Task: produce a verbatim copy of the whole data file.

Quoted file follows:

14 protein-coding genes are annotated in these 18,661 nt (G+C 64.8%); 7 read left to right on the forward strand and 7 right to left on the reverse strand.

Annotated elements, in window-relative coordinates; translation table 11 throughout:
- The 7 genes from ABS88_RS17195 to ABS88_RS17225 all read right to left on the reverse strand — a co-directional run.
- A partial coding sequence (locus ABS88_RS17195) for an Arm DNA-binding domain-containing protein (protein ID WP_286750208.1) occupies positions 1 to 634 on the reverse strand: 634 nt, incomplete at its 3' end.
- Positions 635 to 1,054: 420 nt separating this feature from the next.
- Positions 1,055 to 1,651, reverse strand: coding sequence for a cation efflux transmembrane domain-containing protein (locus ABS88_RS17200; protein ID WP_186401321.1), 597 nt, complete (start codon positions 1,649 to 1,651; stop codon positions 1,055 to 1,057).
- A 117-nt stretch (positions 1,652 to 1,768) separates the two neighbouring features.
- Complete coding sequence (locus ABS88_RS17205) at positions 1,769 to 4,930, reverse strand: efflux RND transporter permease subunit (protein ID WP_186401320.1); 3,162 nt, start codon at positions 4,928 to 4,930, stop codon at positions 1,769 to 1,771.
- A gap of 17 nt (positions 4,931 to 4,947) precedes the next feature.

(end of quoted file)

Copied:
14 protein-coding genes are annotated in these 18,661 nt (G+C 64.8%); 7 read left to right on the forward strand and 7 right to left on the reverse strand.

Annotated elements, in window-relative coordinates; translation table 11 throughout:
- The 7 genes from ABS88_RS17195 to ABS88_RS17225 all read right to left on the reverse strand — a co-directional run.
- A partial coding sequence (locus ABS88_RS17195) for an Arm DNA-binding domain-containing protein (protein ID WP_286750208.1) occupies positions 1 to 634 on the reverse strand: 634 nt, incomplete at its 3' end.
- Positions 635 to 1,054: 420 nt separating this feature from the next.
- Positions 1,055 to 1,651, reverse strand: coding sequence for a cation efflux transmembrane domain-containing protein (locus ABS88_RS17200; protein ID WP_186401321.1), 597 nt, complete (start codon positions 1,649 to 1,651; stop codon positions 1,055 to 1,057).
- A 117-nt stretch (positions 1,652 to 1,768) separates the two neighbouring features.
- Complete coding sequence (locus ABS88_RS17205) at positions 1,769 to 4,930, reverse strand: efflux RND transporter permease subunit (protein ID WP_186401320.1); 3,162 nt, start codon at positions 4,928 to 4,930, stop codon at positions 1,769 to 1,771.
- A gap of 17 nt (positions 4,931 to 4,947) precedes the next feature.